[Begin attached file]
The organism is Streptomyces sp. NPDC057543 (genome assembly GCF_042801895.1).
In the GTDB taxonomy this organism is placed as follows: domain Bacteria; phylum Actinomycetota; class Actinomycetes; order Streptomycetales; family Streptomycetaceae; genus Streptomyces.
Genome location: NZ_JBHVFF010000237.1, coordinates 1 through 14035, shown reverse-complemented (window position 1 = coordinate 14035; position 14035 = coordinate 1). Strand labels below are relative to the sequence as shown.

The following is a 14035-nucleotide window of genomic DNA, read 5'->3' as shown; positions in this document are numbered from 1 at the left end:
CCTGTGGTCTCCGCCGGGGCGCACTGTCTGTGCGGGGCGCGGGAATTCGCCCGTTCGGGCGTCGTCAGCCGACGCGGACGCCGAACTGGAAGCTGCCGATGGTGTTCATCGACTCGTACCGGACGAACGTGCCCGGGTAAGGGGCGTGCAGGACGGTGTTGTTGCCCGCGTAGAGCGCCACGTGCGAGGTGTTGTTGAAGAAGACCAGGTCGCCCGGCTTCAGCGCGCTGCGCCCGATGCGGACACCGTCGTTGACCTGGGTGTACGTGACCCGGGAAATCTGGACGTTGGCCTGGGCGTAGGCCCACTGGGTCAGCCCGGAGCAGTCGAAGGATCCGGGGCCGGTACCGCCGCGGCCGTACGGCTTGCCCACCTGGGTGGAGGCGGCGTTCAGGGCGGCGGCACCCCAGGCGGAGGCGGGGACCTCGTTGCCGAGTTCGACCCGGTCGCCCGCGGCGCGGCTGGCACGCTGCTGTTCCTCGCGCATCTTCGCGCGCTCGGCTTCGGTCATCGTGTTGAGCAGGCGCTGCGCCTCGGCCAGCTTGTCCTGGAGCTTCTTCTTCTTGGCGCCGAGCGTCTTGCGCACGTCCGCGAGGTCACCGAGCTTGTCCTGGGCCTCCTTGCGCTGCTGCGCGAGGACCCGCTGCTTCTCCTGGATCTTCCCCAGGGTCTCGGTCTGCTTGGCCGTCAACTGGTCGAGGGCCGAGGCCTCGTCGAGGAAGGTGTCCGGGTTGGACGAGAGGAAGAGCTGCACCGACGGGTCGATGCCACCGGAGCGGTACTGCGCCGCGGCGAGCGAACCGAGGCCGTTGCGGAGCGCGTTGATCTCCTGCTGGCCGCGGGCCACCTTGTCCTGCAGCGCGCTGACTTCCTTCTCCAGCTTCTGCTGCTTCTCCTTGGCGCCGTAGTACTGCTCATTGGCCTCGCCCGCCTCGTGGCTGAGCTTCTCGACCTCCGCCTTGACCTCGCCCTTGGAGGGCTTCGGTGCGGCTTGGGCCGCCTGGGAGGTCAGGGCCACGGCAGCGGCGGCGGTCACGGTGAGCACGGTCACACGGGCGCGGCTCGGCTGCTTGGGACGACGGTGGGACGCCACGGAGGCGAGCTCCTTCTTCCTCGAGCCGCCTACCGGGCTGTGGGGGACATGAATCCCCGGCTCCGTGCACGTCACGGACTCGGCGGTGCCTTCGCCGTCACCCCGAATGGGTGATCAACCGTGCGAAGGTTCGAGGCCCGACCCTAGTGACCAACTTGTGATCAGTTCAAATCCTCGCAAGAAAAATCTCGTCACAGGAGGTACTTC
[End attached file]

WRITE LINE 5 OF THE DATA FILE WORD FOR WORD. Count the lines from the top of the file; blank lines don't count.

CCTGTGGTCTCCGCCGGGGCGCACTGTCTGTGCGGGGCGCGGGAATTCGCCCGTTCGGGCGTCGTCAGCCGACGCGGACGCCGAACTGGAAGCTGCCGATGGTGTTCATCGACTCGTACCGGACGAACGTGCCCGGGTAAGGGGCGTGCAGGACGGTGTTGTTGCCCGCGTAGAGCGCCACGTGCGAGGTGTTGTTGAAGAAGACCAGGTCGCCCGGCTTCAGCGCGCTGCGCCCGATGCGGACACCGTCGTTGACCTGGGTGTACGTGACCCGGGAAATCTGGACGTTGGCCTGGGCGTAGGCCCACTGGGTCAGCCCGGAGCAGTCGAAGGATCCGGGGCCGGTACCGCCGCGGCCGTACGGCTTGCCCACCTGGGTGGAGGCGGCGTTCAGGGCGGCGGCACCCCAGGCGGAGGCGGGGACCTCGTTGCCGAGTTCGACCCGGTCGCCCGCGGCGCGGCTGGCACGCTGCTGTTCCTCGCGCATCTTCGCGCGCTCGGCTTCGGTCATCGTGTTGAGCAGGCGCTGCGCCTCGGCCAGCTTGTCCTGGAGCTTCTTCTTCTTGGCGCCGAGCGTCTTGCGCACGTCCGCGAGGTCACCGAGCTTGTCCTGGGCCTCCTTGCGCTGCTGCGCGAGGACCCGCTGCTTCTCCTGGATCTTCCCCAGGGTCTCGGTCTGCTTGGCCGTCAACTGGTCGAGGGCCGAGGCCTCGTCGAGGAAGGTGTCCGGGTTGGACGAGAGGAAGAGCTGCACCGACGGGTCGATGCCACCGGAGCGGTACTGCGCCGCGGCGAGCGAACCGAGGCCGTTGCGGAGCGCGTTGATCTCCTGCTGGCCGCGGGCCACCTTGTCCTGCAGCGCGCTGACTTCCTTCTCCAGCTTCTGCTGCTTCTCCTTGGCGCCGTAGTACTGCTCATTGGCCTCGCCCGCCTCGTGGCTGAGCTTCTCGACCTCCGCCTTGACCTCGCCCTTGGAGGGCTTCGGTGCGGCTTGGGCCGCCTGGGAGGTCAGGGCCACGGCAGCGGCGGCGGTCACGGTGAGCACGGTCACACGGGCGCGGCTCGGCTGCTTGGGACGACGGTGGGACGCCACGGAGGCGAGCTCCTTCTTCCTCGAGCCGCCTACCGGGCTGTGGGGGACATGAATCCCCGGCTCCGTGCACGTCACGGACTCGGCGGTGCCTTCGCCGTCACCCCGAATGGGTGATCAACCGTGCGAAGGTTCGAGGCCCGACCCTAGTGACCAACTTGTGATCAGTTCAAATCCTCGCAAGAAAAATCTCGTCACAGGAGGTACTTC